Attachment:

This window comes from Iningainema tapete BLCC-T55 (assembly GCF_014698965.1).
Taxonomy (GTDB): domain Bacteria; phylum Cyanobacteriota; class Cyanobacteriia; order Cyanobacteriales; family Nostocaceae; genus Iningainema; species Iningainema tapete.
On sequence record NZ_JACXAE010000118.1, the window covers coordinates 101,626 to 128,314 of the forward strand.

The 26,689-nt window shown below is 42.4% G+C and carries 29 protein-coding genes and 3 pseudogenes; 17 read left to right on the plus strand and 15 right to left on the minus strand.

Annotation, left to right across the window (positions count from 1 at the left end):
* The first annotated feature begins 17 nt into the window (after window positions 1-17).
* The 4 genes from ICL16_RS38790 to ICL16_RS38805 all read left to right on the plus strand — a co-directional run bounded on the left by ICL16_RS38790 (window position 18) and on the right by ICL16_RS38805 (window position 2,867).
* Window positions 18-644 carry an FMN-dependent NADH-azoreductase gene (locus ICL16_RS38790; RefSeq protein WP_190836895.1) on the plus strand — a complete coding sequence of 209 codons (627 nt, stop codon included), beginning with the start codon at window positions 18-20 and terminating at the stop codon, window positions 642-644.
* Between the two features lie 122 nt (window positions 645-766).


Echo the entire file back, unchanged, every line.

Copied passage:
This window comes from Iningainema tapete BLCC-T55 (assembly GCF_014698965.1).
Taxonomy (GTDB): domain Bacteria; phylum Cyanobacteriota; class Cyanobacteriia; order Cyanobacteriales; family Nostocaceae; genus Iningainema; species Iningainema tapete.
On sequence record NZ_JACXAE010000118.1, the window covers coordinates 101,626 to 128,314 of the forward strand.

The 26,689-nt window shown below is 42.4% G+C and carries 29 protein-coding genes and 3 pseudogenes; 17 read left to right on the plus strand and 15 right to left on the minus strand.

Annotation, left to right across the window (positions count from 1 at the left end):
* The first annotated feature begins 17 nt into the window (after window positions 1-17).
* The 4 genes from ICL16_RS38790 to ICL16_RS38805 all read left to right on the plus strand — a co-directional run bounded on the left by ICL16_RS38790 (window position 18) and on the right by ICL16_RS38805 (window position 2,867).
* Window positions 18-644 carry an FMN-dependent NADH-azoreductase gene (locus ICL16_RS38790; RefSeq protein WP_190836895.1) on the plus strand — a complete coding sequence of 209 codons (627 nt, stop codon included), beginning with the start codon at window positions 18-20 and terminating at the stop codon, window positions 642-644.
* Between the two features lie 122 nt (window positions 645-766).